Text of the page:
Sonnet 73

What effect does love have in the face of death? Famous poet and playwright William Shakespeare (1564-1616) attempts to answer this question in his famous "Sonnet 73" (1609). Describing the passage of time using a series of nature metaphors, the speaker positions death as a natural but mournful aspect of life. The final couplet in "Sonnet 73" reveals the poem's meaning and the speaker's ultimate argument about love and death. 

Sonnet 73 Sonnet 73

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Table of contents

    Sonnet 73 at a Glance

    Written By

    William Shakespeare


    1609, in a quarto entitled Shake-speare's Sonnets: Never Before Imprinted.


    Shakespearean or English sonnet


    Iambic Pentameter

    Rhyme Scheme


    Poetic Devices






    Frequently noted imagery

    Yellow leaves

    Shake against the cold

    Bare ruined choirs

    Sweet birds sang

    Sunset fading in the west

    Black night takes away

    Glowing of fire

    Ashes of youth


    Pensive, tender, mournful

    Key themes

    The inescapable passage of time and death

    The nature of love


    Because time marches on and death grows inevitably closer, the speaker argues that his beloved needs to make the most of the time they have left and love strongly.

     Sonnet 73, William Shakespeare, StudySmarterShakespeare is now one of the most-known poets and playwrights in not just his own time period but in the history of English literature, pixabay.

    Sonnet 73 Text

    That time of year thou mayst in me behold

    When yellow leaves, or none, or few, do hang

    Upon those boughs which shake against the cold,

    Bare ruin'd choirs, where late the sweet birds sang.

    In me thou see'st the twilight of such day

    As after sunset fadeth in the west,

    Which by and by black night doth take away,

    Death's second self, that seals up all in rest.

    In me thou see'st the glowing of such fire

    That on the ashes of his youth doth lie,

    As the death-bed whereon it must expire,

    Consum'd with that which it was nourish'd by.

    This thou perceiv'st, which makes thy love more strong,

    To love that well which thou must leave ere long."

    Sonnet 73 Summary

    "Sonnet 73" is broken up into three quatrains, each dominated by its own metaphor, and ending with a heroic couplet. The speaker is addressing "Fair Youth," the unnamed young man that most of Shakespeare's 126 sonnets are addressed to. The speaker is reflecting on his old age and his inevitable death. He first compares himself to a tree in Autumn, with yellow leaves and bare spots clinging to the branches as they're shaken by the cold Fall air. Where birds once sang, the branches are deserted like the ruins where choirs would sing in now-ruined churches. He then compares his age to a sunset fading into the night, where sleep seals up all light. Finally, the metaphor in the last quatrain compares the speaker to a fire burning out. The logs of youth have turned to ash, consumed by the very fire that made it burn so brightly. In the final couplet, the speaker implores the Fair Youth to love him more deeply because he won't be alive for much longer.

    Heroic Couplet: two lines of poetry that contain end rhyme, are the same length, and are typically closed (with punctuation at the end of each line). Heroic couplets show a unity of thought and emphasizes importance.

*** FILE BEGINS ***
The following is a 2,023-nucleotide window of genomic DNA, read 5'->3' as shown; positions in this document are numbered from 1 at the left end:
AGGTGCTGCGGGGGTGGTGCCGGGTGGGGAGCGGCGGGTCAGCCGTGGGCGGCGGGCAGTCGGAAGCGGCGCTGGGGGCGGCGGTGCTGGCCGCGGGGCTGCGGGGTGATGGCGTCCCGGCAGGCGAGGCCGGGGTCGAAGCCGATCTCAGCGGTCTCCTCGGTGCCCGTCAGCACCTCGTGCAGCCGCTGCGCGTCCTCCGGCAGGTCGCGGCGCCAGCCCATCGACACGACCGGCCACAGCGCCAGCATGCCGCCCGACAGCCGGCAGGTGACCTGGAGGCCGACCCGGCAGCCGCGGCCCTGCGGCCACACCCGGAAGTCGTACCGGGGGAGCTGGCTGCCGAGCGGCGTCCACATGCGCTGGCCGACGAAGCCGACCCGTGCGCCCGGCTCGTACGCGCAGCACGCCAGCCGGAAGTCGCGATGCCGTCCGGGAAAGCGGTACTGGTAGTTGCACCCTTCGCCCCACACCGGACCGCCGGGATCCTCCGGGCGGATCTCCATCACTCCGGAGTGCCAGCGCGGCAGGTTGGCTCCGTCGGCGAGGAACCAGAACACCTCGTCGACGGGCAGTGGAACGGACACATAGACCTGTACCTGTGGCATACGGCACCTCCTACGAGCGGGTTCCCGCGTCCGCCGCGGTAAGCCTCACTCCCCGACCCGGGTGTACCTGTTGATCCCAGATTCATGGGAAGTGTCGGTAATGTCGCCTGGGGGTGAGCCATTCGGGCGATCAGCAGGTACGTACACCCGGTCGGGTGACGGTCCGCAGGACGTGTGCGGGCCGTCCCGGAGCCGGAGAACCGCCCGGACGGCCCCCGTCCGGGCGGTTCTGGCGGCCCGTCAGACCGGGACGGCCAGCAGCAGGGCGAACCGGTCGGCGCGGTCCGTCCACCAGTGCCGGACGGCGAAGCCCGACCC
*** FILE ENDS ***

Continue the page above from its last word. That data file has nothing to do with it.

The vast majority of the sonnets, Sonnets 1-126, address an unnamed man referred to as the "Fair Youth." The speaker has an intimate relationship with the Fair Youth, at first beseeching him to have children so his legacy will live on and later documenting the two men's developing relationship.

    Some scholars have argued that the relationship is homoerotic in nature given the affection and intimacy between the two men. Others claim that a homosexual reading of the sonnets is too contemporary given that Shakespeare's society seemed unfazed by the men's relationship.

    Either way, the Fair Youth is the character being addressed in "Sonnet 73." This sonnet touches on themes of love while focusing primarily on the passage of time and death.

    Sonnet 73, Autumn, StudySmarterThe speaker compares the end of his life to a tree with yellow leaves in Autumn to show that time and life are slipping away, pexels

    Sonnet 73 Literary Devices

    "Sonnet 73" employs metaphor, imagery, symbolism, and apostrophe to present the central themes of time and death. The speaker never directly says his life is ending, but he uses figurative language to make his inevitable demise very apparent.

    Metaphor in "Sonnet 73"

    There are three core metaphors used in "Sonnet 73," one in each of the quatrains. The metaphors are used to depict the speaker's understanding of death. As the metaphors evolve, so too does the speaker's understanding of the nature of death.

    Metaphor: the comparison of two unlike things not using like/as

    Metaphor in quatrain one

    In the first quatrain, metaphor compares the speaker's late stage in life to a tree losing its leaves in the winter:

    That time of year thou mayst in me behold

    When yellow leaves, or none, or few, do hang

    Upon those boughs which shake against the cold,

    Bare ruin'd choirs, where late the sweet birds sang." (1-4)

    If Spring is often associated with birth, growth, and vitality, then Autumn is associated with loss of life and decay. The leaves lose all of their green color and fall to the ground, leaving the trees dormant and barren for the winter. Where birds once sang late into the summer nights, now the branches are bare like "ruin'd choirs" (4) in destroyed churches.